The output end of the tubular reactor 104, as discussed in conjunction with FIG. 1, includes a solid particulate filter for removing relatively small particles that might be entrained in the gas stream that is generated within the reactor 104. The output gas stream from the reactor 104 is carried by a gas stream output line 136 to a filter and getter column 140. The filter and getter column 140 typically includes gettering compositions and/or devices for removing the trace ammonia and trace organic vapors that are commonly part of the output gas stream being carried by the output gas stream line 136. Preferably, the filter and getter column 140 includes an ammonia getter and an organic vapor removal composition, with the ammonia getter being upstream of the composition for removing the organic vapor. The gas stream output by the filter and getter column 140 is pure, or substantially pure, hydrogen gas that can pass to the load or device, which utilizes the hydrogen gas. Passage of the hydrogen gas is enabled/disabled using the output valve 144.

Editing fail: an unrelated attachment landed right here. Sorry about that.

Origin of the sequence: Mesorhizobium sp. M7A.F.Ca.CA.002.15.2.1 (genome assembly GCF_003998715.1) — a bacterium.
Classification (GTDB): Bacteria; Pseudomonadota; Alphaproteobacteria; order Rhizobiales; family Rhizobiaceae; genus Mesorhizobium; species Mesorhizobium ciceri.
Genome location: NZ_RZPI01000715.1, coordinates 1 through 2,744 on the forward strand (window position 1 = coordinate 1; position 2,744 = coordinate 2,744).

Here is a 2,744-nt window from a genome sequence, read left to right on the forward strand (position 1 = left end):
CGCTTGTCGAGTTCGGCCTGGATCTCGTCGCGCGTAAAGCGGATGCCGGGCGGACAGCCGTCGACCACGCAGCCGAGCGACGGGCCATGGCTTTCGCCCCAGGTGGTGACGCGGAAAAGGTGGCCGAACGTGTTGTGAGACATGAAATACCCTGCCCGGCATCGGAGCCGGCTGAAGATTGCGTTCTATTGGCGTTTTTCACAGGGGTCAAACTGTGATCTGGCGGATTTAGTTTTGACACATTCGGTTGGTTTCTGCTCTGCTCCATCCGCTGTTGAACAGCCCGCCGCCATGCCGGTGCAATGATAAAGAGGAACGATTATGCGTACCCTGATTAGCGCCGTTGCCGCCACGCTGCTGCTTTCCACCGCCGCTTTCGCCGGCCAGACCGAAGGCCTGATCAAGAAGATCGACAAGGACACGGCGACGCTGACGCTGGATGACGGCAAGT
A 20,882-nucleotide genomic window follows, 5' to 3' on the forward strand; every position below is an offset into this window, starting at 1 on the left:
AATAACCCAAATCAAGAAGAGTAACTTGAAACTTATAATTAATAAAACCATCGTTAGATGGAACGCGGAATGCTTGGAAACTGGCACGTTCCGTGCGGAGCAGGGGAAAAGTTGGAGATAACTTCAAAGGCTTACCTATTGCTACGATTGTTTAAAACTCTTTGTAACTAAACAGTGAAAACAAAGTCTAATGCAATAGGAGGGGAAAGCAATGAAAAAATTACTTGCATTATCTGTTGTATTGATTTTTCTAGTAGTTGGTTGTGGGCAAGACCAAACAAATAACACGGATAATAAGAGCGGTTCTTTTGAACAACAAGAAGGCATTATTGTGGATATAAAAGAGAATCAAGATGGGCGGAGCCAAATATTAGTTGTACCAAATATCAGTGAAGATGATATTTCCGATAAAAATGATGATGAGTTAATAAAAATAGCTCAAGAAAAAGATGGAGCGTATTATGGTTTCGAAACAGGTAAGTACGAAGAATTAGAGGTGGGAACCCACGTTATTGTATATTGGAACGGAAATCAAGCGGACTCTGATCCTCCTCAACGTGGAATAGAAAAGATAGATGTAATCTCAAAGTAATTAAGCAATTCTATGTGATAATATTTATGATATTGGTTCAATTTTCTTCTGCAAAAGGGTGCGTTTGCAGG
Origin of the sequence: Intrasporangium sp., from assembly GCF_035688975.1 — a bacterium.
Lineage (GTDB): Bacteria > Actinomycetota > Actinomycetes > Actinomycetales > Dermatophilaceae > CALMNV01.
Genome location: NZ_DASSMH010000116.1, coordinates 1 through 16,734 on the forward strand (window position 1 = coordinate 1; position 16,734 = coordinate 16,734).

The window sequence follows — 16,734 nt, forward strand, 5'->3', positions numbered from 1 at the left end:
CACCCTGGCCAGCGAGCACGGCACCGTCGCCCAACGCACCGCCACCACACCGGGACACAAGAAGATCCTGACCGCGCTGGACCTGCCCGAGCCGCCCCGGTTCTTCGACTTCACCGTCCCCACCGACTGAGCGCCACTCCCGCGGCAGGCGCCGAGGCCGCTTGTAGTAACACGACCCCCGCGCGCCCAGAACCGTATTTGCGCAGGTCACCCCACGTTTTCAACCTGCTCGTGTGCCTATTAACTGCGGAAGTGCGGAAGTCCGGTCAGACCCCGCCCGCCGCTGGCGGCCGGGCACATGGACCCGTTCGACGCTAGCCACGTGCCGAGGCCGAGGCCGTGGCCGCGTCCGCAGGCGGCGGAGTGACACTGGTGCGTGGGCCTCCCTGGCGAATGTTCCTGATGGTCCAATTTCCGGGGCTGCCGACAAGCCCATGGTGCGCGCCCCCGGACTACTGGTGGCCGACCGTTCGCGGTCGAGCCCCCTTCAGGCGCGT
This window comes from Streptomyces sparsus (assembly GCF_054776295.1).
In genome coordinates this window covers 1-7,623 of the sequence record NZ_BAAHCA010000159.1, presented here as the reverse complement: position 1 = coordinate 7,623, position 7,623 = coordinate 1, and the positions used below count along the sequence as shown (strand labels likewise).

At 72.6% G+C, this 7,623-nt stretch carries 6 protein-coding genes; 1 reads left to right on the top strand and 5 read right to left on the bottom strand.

A further description of the process for generating hydrogen is now provided. The vapor pressure of ammonia is greater than atmospheric pressure down to −33° C. (−27° F.) at sea level. When the hydrogen generating apparatus is in storage or not being used, the valve member 112 is held closed by a charge of pressurized hydrogen within the tubular reactor 104. When a load or device is connected to the outlet of the apparatus 10 and the output valve 144 is manually opened, the hydrogen pressure begins to decrease. When such hydrogen pressure decreases below the pressure due to the ammonia in the tank 100, the valve member or check valve 112 opens and the ammonia reactant reacts with the hydride in the reactor 104 to produce more hydrogen gas. The reaction wave front moves through the tubular sections 116, 120, 124 and consumes the reactants ahead and leaves the products behind. The gas stream is filtered to remove any entrained minute solid particles and gettered to remove trace ammonia and trace organic vapor. The hydrogen gas output by the output valve 144 is received by the load or device and provides hydrogen thereto. As the hydrogen pressure in the reactor builds towards the ammonia pressure, the check valve 112 closes and stops the flow of ammonia. In one embodiment, the check valve 112 is configured with an offset by means of a spring that requires a predetermined amount of differential pressure before the check valve 112 opens. In light of the rapid startup for producing hydrogen when the output valve is opened, it appears unnecessary to utilize a buffer or storage unit for hydrogen that would immediately deliver hydrogen through the output valve 144 when it is opened after some period of inactivity of the hydrogen generating apparatus 10. That is, the relatively rapid input of ammonia to the reactor 104 results in an immediate reaction and production of hydrogen in the reactor 104 that can be immediately input to the communicating load.